Online Application Forms

Most graduate employers have now embraced the 21st century and have devised fancy online systems for your job applications. Yes, nowadays for many employers a good old honest CV and covering letter simply won’t cut the mustard. Completing an online application form can be an arduous process: hours down the line and you’re only half way through. So we’re here to make the whole process easier and warn you about the common pitfalls of online application forms.

What are online application forms?

Online applications are usually completed through a company’s website. Most of the time, you’ll have to sign in to create your own profile and start your application. There’ll usually be a space to put down your education and employment history and then they’ll give you a number of questions to answer. These are designed to find out whether you have the essentials skills for the role. The important thing to remember about online application forms is that, although the whole process feels very impersonal, your form is eventually going to be read by a member of the recruitment team and therefore it simply has to impress!

Before you start filling it out…

Get to know the application system, scroll through and read all the questions first. Roughly plan out how you’re going to answer each one. After all, you don’t want to repeat yourself.

You might want to draft answers to questions in a Word document first, so you can use the spell check and save it to your computer. This is far better than risking losing everything when you lose your internet connection. Most applications do allow you to save as you go along, but it’s better to be safe than sorry.

Avoid filling in the form at the last minute; the company’s server might get overloaded, your application might get held up and you might miss the deadline.

How should I answer online job application questions?

These are tricky little things. Make sure you read the questions properly and jot down what you think the question is trying to find out, e.g. what skills are they looking for you to demonstrate?

Treat your answers to the questions like you’re writing a covering letter. Your answer should be targeted at the skills which the job advert or question specifies. Incorporate any keywords that appear in the job advert into your application, such as ‘organised’ or ‘communication skills’. Back your answers up with evidence; for example, if they ask about customer service skills, then give an example of a time you have shown outstanding customer service.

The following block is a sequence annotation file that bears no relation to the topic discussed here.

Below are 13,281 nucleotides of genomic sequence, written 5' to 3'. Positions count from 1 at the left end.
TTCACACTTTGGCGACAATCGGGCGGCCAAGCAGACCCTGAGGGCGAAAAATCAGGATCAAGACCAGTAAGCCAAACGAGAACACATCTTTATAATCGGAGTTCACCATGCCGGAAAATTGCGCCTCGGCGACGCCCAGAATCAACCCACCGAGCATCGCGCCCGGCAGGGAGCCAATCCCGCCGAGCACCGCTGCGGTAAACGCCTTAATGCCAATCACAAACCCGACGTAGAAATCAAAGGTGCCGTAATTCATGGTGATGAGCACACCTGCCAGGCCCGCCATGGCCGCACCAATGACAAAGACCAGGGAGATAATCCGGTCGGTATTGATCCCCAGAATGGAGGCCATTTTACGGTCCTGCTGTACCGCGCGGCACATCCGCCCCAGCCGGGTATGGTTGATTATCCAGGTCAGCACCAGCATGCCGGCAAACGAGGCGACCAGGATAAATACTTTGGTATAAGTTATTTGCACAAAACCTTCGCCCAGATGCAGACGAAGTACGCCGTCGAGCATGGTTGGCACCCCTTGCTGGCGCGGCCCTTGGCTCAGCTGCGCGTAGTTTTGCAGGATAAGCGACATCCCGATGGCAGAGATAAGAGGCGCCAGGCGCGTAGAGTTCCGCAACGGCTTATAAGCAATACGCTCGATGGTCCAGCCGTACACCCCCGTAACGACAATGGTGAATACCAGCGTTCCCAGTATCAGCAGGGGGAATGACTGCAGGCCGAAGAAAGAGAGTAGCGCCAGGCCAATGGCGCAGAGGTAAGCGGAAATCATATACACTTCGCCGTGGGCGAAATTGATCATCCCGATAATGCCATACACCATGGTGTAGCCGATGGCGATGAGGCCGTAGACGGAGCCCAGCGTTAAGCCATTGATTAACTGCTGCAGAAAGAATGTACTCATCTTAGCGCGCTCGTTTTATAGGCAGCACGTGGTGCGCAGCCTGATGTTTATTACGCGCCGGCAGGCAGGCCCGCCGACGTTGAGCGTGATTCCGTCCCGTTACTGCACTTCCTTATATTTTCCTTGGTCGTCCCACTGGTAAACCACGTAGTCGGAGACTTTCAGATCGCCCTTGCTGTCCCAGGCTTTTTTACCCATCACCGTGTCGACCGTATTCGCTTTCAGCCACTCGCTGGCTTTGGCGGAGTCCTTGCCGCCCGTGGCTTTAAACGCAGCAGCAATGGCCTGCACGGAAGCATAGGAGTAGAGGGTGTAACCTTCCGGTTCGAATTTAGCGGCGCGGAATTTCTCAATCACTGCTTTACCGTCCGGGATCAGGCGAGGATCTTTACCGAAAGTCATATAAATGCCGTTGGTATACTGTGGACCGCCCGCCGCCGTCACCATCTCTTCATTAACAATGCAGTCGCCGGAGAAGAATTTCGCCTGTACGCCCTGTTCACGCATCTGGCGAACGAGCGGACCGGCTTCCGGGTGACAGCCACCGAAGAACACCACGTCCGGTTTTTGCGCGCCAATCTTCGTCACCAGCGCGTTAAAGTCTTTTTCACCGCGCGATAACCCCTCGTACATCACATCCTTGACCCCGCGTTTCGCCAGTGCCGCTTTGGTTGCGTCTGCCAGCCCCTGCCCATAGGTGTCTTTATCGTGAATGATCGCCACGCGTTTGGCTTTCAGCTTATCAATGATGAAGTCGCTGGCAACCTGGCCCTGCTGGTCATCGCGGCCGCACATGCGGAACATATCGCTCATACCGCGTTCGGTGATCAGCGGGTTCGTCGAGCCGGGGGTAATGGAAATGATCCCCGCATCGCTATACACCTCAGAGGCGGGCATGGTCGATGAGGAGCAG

Your actual writing style should be formal, but don’t lose your personal voice in clichéd expressions and formulaic business speak. Think of different ways to structure and formulate your sentences to really show off your writing style. It should be interesting, but economical.

How long should my online application be?

Sometimes it’s tricky to know how much to write in an online application form, it’s all about finding the balance between writing too much and too little. Some throw you a lifeline and specify how much you should write; otherwise, you can usually deduce the expected length of answer from the space they have given you. As a general rule, write enough to fully answer the question, but keep it succinct. Chop out any superfluous words or over long sentences.

Don’t be lazy…

We don’t know what it is about online application forms, but they seem to inspire a pandemic of laziness. You should put as much effort into it as a covering letter or paper application. That means drafting and re-drafting your answers, getting someone else to go through your answers and checking them yourself too.

You should make sure you’ve fully answered every part of the question, filled in the whole application form and strictly abided by the word limit. Finally, check and re-check your application for spelling mistakes.

Print it out, zoom in on the computer and scour every line for grammatical misdemeanours. No one will be impressed by an application riddled with errors.

Online application forms are a beast to be tamed. As long as you answer the questions fully and don’t fall into any common pitfalls, you’ll (hopefully) be laughing all the way to an interview.

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